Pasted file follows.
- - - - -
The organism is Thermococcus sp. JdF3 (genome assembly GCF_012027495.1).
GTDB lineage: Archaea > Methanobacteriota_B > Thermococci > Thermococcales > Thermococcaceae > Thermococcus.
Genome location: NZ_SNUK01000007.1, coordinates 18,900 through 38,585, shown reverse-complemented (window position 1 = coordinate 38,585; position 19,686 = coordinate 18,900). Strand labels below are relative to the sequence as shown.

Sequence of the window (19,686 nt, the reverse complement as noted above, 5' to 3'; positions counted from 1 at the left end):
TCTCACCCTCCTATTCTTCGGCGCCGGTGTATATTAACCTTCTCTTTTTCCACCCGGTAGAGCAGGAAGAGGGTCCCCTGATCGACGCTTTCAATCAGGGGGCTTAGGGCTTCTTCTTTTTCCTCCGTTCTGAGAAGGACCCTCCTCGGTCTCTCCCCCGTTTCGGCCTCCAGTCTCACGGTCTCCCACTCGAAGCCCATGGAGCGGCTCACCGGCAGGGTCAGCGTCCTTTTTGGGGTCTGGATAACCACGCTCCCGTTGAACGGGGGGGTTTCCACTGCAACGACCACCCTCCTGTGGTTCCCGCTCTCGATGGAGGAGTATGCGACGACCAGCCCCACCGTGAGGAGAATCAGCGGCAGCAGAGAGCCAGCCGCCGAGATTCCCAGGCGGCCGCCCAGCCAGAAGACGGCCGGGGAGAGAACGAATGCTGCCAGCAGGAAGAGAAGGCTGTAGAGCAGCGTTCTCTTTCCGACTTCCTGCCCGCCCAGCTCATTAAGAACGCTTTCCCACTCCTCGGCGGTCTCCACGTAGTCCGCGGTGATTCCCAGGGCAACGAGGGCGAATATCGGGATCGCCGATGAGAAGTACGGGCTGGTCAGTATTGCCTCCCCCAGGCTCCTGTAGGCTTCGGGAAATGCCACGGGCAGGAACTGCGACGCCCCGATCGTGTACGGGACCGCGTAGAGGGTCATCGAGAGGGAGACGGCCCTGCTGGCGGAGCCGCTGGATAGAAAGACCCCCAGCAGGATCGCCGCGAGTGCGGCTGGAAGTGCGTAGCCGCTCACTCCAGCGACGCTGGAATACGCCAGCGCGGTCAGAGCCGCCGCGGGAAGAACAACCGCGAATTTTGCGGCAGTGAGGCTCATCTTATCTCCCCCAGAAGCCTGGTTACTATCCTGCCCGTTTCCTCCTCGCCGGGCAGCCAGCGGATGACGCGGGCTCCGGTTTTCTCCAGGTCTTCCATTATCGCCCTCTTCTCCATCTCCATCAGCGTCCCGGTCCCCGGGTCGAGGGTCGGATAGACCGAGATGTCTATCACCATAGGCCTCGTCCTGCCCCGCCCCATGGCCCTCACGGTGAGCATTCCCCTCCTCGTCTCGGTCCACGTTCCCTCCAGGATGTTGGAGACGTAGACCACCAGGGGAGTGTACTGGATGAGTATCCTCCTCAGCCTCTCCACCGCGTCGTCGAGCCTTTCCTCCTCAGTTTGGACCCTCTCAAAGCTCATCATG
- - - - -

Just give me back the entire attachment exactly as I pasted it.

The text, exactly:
The organism is Thermococcus sp. JdF3 (genome assembly GCF_012027495.1).
GTDB lineage: Archaea > Methanobacteriota_B > Thermococci > Thermococcales > Thermococcaceae > Thermococcus.
Genome location: NZ_SNUK01000007.1, coordinates 18,900 through 38,585, shown reverse-complemented (window position 1 = coordinate 38,585; position 19,686 = coordinate 18,900). Strand labels below are relative to the sequence as shown.

Sequence of the window (19,686 nt, the reverse complement as noted above, 5' to 3'; positions counted from 1 at the left end):
TCTCACCCTCCTATTCTTCGGCGCCGGTGTATATTAACCTTCTCTTTTTCCACCCGGTAGAGCAGGAAGAGGGTCCCCTGATCGACGCTTTCAATCAGGGGGCTTAGGGCTTCTTCTTTTTCCTCCGTTCTGAGAAGGACCCTCCTCGGTCTCTCCCCCGTTTCGGCCTCCAGTCTCACGGTCTCCCACTCGAAGCCCATGGAGCGGCTCACCGGCAGGGTCAGCGTCCTTTTTGGGGTCTGGATAACCACGCTCCCGTTGAACGGGGGGGTTTCCACTGCAACGACCACCCTCCTGTGGTTCCCGCTCTCGATGGAGGAGTATGCGACGACCAGCCCCACCGTGAGGAGAATCAGCGGCAGCAGAGAGCCAGCCGCCGAGATTCCCAGGCGGCCGCCCAGCCAGAAGACGGCCGGGGAGAGAACGAATGCTGCCAGCAGGAAGAGAAGGCTGTAGAGCAGCGTTCTCTTTCCGACTTCCTGCCCGCCCAGCTCATTAAGAACGCTTTCCCACTCCTCGGCGGTCTCCACGTAGTCCGCGGTGATTCCCAGGGCAACGAGGGCGAATATCGGGATCGCCGATGAGAAGTACGGGCTGGTCAGTATTGCCTCCCCCAGGCTCCTGTAGGCTTCGGGAAATGCCACGGGCAGGAACTGCGACGCCCCGATCGTGTACGGGACCGCGTAGAGGGTCATCGAGAGGGAGACGGCCCTGCTGGCGGAGCCGCTGGATAGAAAGACCCCCAGCAGGATCGCCGCGAGTGCGGCTGGAAGTGCGTAGCCGCTCACTCCAGCGACGCTGGAATACGCCAGCGCGGTCAGAGCCGCCGCGGGAAGAACAACCGCGAATTTTGCGGCAGTGAGGCTCATCTTATCTCCCCCAGAAGCCTGGTTACTATCCTGCCCGTTTCCTCCTCGCCGGGCAGCCAGCGGATGACGCGGGCTCCGGTTTTCTCCAGGTCTTCCATTATCGCCCTCTTCTCCATCTCCATCAGCGTCCCGGTCCCCGGGTCGAGGGTCGGATAGACCGAGATGTCTATCACCATAGGCCTCGTCCTGCCCCGCCCCATGGCCCTCACGGTGAGCATTCCCCTCCTCGTCTCGGTCCACGTTCCCTCCAGGATGTTGGAGACGTAGACCACCAGGGGAGTGTACTGGATGAGTATCCTCCTCAGCCTCTCCACCGCGTCGTCGAGCCTTTCCTCCTCAGTTTGGACCCTCTCAAAGCTCATCATG